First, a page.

At long last, the Baha Mar resort casino in the Bahamas has opened its doors, but not before one last scandal hit the press.
Friday saw the soft opening of the first phase of Baha Mar, two-and-a-half years after its originally scheduled opening and over six years since construction first began on the $4.2b resort, the largest gaming project ever attempted in the Caribbean.
Baha Mar’s website is now officially accepting reservations for rooms at its Grand Hyatt hotel, although it won’t actually be accepting paying guests until May 29. Until then, only invited VIPs, media members, travel agents and a few fortunate locals will be checking out Baha Mar’s rooms. Baha Mar’s casino, golf course, spa and five bars and restaurants are also open.
Various dignitaries, including Prime Minister Perry Christie, were on hand for Friday’s ribbon-cutting ceremony. Christie earned an early nod for understatement of the year by referring to Baha Mar’s “tumultuous” path to this date, and felt the need to add that the opening was “not a mirage.”
Baha Mar president Graeme Davis referenced the property’s failures to make multiple previous deadlines that had “affected vacation plans and spoiled people’s future memories.” Davis claimed the traveling public had a “short-term memory” but nonetheless vowed to work hard to regain the public’s trust.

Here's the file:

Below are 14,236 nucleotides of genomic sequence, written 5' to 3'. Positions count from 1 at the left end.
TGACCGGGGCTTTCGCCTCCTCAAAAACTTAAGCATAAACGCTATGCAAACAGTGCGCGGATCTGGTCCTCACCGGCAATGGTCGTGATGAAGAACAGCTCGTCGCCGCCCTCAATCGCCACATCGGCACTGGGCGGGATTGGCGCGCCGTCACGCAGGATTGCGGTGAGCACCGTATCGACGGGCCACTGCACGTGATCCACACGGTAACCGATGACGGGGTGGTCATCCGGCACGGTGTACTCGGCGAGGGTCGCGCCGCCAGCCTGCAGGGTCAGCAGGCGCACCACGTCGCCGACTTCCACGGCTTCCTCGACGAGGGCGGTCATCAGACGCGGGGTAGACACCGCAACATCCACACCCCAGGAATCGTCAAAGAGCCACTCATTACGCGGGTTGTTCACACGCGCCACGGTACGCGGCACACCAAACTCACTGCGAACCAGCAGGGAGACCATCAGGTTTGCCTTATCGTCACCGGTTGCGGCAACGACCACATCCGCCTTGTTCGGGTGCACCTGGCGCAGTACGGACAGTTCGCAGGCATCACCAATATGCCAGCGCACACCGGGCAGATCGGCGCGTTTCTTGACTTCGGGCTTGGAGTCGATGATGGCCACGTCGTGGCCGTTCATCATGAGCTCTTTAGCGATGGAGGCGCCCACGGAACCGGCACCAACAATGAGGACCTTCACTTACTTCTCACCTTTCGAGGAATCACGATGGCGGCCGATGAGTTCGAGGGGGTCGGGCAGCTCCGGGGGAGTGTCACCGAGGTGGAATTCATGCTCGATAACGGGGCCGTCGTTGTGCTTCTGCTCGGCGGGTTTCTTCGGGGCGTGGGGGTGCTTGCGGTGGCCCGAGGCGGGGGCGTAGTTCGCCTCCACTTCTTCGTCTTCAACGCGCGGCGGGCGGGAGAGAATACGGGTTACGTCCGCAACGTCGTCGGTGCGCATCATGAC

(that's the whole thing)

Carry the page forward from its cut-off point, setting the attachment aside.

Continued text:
The day’s events were spoiled by Friday’s call for Christie to sack his Education Minister Jerome Fitzgerald over the release of emails that showed he had lobbied Baha Mar’s original developer Sarkis Izmirlian to obtain contracts worth of millions of dollars for Bahamas Cargo & Logistics, a customs brokerage company owned by Fitzgerald’s family.
Bahamas Cargo didn’t win those contracts, and critics are wondering what role that rejection played in the Fitzgerald-led negotiations that saw Chinese conglomerate Chow Tai Fook Enterprises (CTFE) acquire Baha Mar after Izmirlian’s Baha Mar Ltd filed for Chapter 11 bankruptcy in 2015. Izmirlian had attempted to retain control of the project but was ultimately left out in the cold.
Fitzgerald has admitted having contact with Izmirlian prior to the bankruptcy filing but denied any impropriety. Opposition politicians have urged Fitzgerald to “do the honorable thing and resign” but Fitzgerald has so far remained unrepentant.
Christie’s government is facing a general election on May 10, making the likelihood of him kicking Fitzgerald to the curb at this late date highly unlikely. Regardless, it’s par for the course for the Baha Mar project that has had more twists a Mexican telenovela.